Degree Type

Dissertation

Date of Award

2016

Degree Name

Doctor of Philosophy

Department

Aerospace Engineering

Major

Engineering Mechanics

First Advisor

Valery I. Levitas

Abstract

It has been found during the last decade that a nanoscale melting of metal has very distinctive features compared to its microscale counterpart. It has been observed that a highly non-equilibrium state can result in extreme superheating of a solid state, which cannot be explained well by thermodynamic theories based on equilibrium or nucleation. An endeavor to find the superheating limit and mechanisms of melting and superheating becomes more complicated when various physical phenomena are involved at the similar scales. The main goal of this research is to establish a multiphysics model and to reveal the mechanism of melting and kinetic superheating of a metal nanostructure at high heating rates. The model includes elastodynamics, a fast heating of metal considering a delayed heat transfer between electron gas and lattice phonon and couplings among physical phenomena, and phase transformation incorporated with thermal fluctuation. The model successfully reproduces two independent experiments and several novel nanoscale physical phenomena are discovered. For example, the depression of the melting temperature of Al nanolayer under plane stress condition, the threshold heating rate, 10^11 K/s, for kinetic superheating, a large temperature drop in a 5 nm collision region of the two solid-melt interfaces, and a strong effect of geometry on kinetic superheating in Al core-shell nanostructure at high heating rate.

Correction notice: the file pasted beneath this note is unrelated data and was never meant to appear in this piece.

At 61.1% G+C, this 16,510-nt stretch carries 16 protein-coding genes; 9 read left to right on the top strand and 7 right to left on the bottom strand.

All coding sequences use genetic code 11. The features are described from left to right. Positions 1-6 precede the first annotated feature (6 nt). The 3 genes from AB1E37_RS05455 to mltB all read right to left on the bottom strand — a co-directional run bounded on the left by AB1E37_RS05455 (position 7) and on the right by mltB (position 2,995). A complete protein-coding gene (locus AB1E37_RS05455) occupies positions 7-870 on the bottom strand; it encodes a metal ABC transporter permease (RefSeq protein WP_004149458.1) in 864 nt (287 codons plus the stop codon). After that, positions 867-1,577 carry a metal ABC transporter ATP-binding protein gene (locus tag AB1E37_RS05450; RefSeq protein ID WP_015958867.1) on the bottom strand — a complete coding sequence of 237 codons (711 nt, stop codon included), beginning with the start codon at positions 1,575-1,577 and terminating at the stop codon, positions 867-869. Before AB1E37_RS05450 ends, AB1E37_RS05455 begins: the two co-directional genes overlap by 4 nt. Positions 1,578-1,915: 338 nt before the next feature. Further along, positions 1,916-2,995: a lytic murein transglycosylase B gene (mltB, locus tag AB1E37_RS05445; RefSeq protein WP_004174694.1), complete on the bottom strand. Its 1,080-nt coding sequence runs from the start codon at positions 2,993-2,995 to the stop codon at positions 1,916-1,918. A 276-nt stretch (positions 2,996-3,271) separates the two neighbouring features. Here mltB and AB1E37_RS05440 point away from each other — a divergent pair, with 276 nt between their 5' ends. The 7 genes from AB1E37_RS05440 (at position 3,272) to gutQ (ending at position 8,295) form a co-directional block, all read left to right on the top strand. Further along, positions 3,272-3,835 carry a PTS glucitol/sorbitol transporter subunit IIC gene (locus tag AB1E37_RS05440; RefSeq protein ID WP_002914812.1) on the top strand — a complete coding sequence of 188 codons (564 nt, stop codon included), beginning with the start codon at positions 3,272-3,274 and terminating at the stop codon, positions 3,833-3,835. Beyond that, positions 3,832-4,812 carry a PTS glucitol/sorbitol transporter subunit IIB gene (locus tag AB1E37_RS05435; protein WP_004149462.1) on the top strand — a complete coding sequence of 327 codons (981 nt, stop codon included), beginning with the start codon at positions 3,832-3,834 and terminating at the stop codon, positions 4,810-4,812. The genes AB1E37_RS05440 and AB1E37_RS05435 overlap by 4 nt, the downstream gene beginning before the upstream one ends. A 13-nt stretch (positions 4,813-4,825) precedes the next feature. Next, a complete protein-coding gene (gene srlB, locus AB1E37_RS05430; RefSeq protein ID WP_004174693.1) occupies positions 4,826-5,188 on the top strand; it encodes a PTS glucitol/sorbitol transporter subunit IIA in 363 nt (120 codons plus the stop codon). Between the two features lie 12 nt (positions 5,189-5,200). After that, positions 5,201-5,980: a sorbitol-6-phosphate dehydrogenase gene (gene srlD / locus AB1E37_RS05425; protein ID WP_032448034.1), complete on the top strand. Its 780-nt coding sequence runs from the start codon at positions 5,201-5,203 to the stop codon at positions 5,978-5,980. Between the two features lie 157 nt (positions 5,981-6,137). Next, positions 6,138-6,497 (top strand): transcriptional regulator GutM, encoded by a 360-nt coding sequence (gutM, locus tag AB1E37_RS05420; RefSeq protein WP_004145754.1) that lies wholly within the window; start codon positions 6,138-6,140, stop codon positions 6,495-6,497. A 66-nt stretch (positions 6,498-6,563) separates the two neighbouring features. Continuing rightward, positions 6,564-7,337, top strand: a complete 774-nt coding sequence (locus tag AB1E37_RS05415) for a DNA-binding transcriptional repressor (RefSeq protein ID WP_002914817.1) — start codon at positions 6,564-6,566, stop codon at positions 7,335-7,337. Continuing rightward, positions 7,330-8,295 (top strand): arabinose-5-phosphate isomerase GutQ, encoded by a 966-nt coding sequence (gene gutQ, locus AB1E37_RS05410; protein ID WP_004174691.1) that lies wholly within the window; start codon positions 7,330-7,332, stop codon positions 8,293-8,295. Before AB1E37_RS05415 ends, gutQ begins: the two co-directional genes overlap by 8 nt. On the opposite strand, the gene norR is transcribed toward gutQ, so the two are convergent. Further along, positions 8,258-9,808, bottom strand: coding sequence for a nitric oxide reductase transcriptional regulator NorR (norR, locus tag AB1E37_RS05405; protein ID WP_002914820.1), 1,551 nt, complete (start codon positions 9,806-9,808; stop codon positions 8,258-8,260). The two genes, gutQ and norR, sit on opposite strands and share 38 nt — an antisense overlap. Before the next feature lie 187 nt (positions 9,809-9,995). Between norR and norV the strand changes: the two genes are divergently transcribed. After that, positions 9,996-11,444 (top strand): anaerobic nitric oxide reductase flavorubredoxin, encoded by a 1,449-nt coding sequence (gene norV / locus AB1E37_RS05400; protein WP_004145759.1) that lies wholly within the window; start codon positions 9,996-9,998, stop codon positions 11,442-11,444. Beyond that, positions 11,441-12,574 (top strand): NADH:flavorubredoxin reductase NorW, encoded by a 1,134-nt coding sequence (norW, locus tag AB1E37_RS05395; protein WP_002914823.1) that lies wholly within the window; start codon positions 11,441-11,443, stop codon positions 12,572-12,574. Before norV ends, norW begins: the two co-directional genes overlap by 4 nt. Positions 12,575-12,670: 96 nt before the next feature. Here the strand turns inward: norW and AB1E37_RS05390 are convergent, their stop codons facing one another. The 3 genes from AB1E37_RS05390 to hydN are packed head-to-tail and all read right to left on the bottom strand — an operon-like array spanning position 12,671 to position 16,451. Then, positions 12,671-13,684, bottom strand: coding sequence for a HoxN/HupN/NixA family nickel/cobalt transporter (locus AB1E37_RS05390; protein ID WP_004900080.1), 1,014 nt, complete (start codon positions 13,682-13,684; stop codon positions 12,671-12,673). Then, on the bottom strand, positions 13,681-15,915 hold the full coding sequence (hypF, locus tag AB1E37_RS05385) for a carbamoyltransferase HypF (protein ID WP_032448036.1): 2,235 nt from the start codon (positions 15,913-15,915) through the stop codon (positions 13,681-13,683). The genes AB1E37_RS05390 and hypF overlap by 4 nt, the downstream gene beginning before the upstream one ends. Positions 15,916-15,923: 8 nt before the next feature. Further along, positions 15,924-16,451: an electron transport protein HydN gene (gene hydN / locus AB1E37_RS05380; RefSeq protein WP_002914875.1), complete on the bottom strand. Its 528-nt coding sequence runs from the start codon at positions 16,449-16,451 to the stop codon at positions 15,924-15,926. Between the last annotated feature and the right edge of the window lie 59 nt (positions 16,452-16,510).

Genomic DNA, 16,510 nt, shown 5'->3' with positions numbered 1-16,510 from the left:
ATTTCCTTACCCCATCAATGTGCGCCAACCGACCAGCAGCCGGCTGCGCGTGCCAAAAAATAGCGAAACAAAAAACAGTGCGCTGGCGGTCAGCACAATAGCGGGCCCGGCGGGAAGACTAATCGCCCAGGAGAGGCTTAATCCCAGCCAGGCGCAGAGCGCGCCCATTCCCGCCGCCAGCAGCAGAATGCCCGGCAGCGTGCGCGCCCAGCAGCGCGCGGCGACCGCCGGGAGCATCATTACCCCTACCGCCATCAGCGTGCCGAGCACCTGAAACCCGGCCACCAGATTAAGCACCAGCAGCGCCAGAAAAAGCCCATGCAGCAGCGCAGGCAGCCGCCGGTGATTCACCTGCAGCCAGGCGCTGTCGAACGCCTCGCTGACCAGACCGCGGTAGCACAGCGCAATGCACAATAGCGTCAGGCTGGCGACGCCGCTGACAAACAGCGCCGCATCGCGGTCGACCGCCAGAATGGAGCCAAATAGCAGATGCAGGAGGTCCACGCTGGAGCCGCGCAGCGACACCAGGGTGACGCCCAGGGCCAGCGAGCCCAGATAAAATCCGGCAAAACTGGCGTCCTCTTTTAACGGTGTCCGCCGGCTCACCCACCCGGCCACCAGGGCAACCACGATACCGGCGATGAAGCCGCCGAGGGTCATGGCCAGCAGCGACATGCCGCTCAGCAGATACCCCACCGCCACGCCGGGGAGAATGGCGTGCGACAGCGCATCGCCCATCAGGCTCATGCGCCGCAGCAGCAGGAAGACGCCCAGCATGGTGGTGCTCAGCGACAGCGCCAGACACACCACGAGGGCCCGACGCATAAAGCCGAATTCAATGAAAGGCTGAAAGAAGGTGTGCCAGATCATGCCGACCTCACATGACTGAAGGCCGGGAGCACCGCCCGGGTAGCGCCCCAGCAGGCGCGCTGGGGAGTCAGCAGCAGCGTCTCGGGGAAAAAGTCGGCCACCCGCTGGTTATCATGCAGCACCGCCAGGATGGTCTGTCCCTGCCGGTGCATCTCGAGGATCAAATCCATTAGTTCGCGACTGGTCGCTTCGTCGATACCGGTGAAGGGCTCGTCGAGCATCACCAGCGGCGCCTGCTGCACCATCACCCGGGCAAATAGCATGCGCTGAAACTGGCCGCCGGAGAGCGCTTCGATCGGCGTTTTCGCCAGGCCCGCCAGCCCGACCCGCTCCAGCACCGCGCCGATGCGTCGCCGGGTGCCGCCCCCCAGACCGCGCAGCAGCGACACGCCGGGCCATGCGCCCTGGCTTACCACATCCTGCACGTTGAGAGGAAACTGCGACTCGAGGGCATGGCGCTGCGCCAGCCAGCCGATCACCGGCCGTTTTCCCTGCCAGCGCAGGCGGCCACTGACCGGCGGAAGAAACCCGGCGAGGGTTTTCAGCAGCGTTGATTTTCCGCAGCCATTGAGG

Copyright Owner

Yong Seok Hwang

Language

en

File Format

application/pdf

File Size

136 pages

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